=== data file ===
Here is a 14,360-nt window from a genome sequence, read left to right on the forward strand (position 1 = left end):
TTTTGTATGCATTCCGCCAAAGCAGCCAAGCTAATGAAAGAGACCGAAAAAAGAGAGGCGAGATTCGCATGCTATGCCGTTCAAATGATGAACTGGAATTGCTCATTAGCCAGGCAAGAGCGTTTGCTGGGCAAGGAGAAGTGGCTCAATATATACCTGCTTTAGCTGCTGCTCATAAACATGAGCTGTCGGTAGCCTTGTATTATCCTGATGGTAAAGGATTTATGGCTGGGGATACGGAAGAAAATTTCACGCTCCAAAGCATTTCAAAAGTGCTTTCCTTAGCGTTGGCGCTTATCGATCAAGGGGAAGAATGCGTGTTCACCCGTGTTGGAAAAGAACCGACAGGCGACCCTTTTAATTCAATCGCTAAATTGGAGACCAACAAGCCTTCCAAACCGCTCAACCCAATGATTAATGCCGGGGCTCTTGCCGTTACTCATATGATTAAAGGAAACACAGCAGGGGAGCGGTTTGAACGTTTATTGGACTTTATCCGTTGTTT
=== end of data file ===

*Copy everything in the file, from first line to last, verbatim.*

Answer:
Here is a 14,360-nt window from a genome sequence, read left to right on the forward strand (position 1 = left end):
TTTTGTATGCATTCCGCCAAAGCAGCCAAGCTAATGAAAGAGACCGAAAAAAGAGAGGCGAGATTCGCATGCTATGCCGTTCAAATGATGAACTGGAATTGCTCATTAGCCAGGCAAGAGCGTTTGCTGGGCAAGGAGAAGTGGCTCAATATATACCTGCTTTAGCTGCTGCTCATAAACATGAGCTGTCGGTAGCCTTGTATTATCCTGATGGTAAAGGATTTATGGCTGGGGATACGGAAGAAAATTTCACGCTCCAAAGCATTTCAAAAGTGCTTTCCTTAGCGTTGGCGCTTATCGATCAAGGGGAAGAATGCGTGTTCACCCGTGTTGGAAAAGAACCGACAGGCGACCCTTTTAATTCAATCGCTAAATTGGAGACCAACAAGCCTTCCAAACCGCTCAACCCAATGATTAATGCCGGGGCTCTTGCCGTTACTCATATGATTAAAGGAAACACAGCAGGGGAGCGGTTTGAACGTTTATTGGACTTTATCCGTTGTTT